The fact the case was dragged out over three trials – the first one was in February 2016 – was mostly down to the fact investigating Garda officer, John Doherty, refused to attend court.

Two judges at separate trials tore strips off the officer but because of the live proceedings, those comments can only be reported now after Hanratty was found guilty.

Despite this, Martin McAllister says he has only good words to say for gardai.

“I’ve had a flood of journalists asking my opinion of the police and Garda John Doherty,” says Martin.

“I’m telling you now, the gardai did nothing wrong. They did everything they could. I would personally like to thank Sgt Tom Miller and his team from Castleblayney.

“I’d like to thank officers Ciaran Regan, Paul Everet, Brian Mohan, Alan Cunningham, Mick Duffy, Michael O’Donoghue and Nicola Doorley, who was extremely supportive of my wife.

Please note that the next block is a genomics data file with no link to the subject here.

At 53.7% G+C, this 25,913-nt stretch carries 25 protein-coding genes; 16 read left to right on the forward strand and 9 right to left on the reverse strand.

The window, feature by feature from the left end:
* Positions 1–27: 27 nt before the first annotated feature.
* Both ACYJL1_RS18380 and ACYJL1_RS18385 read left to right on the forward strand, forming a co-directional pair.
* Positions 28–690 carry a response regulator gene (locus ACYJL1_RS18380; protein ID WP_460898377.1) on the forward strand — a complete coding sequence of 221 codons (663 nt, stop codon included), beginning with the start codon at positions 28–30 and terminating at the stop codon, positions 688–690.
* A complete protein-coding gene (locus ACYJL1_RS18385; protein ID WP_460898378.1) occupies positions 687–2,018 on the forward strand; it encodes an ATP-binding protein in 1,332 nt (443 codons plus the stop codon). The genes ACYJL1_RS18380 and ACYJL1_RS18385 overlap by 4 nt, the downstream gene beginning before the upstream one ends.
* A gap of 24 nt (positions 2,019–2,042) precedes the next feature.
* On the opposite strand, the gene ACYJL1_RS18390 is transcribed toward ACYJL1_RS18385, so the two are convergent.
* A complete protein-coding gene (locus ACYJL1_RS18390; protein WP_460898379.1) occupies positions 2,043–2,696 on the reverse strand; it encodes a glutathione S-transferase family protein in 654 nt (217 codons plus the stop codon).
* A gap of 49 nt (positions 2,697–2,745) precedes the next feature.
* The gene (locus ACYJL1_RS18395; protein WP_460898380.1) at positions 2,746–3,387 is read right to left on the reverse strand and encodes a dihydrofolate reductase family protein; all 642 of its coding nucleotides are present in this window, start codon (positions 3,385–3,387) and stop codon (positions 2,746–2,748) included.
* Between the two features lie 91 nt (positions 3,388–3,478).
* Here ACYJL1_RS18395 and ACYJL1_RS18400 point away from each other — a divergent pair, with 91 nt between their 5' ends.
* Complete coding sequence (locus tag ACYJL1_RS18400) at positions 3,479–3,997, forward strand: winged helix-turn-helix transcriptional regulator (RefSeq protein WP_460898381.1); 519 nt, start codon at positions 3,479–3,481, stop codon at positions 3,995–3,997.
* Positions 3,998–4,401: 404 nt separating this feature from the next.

“As for John Doherty, I’m taking legal advice about him currently but I’ll allow people to make up their own minds from the comments made by the previous trial judges.”

One judge told Garda Doherty that his conduct in evidence was “disgraceful” and would “make a mockery of the trial”, while another said that his non-appearance in court was “completely unacceptable”.

This was the third trial of Hanratty Snr. The court had heard Garda Doherty might not be available during the week of the case but the judge said the trial would continue. Garda Doherty did show up in court and gave evidence.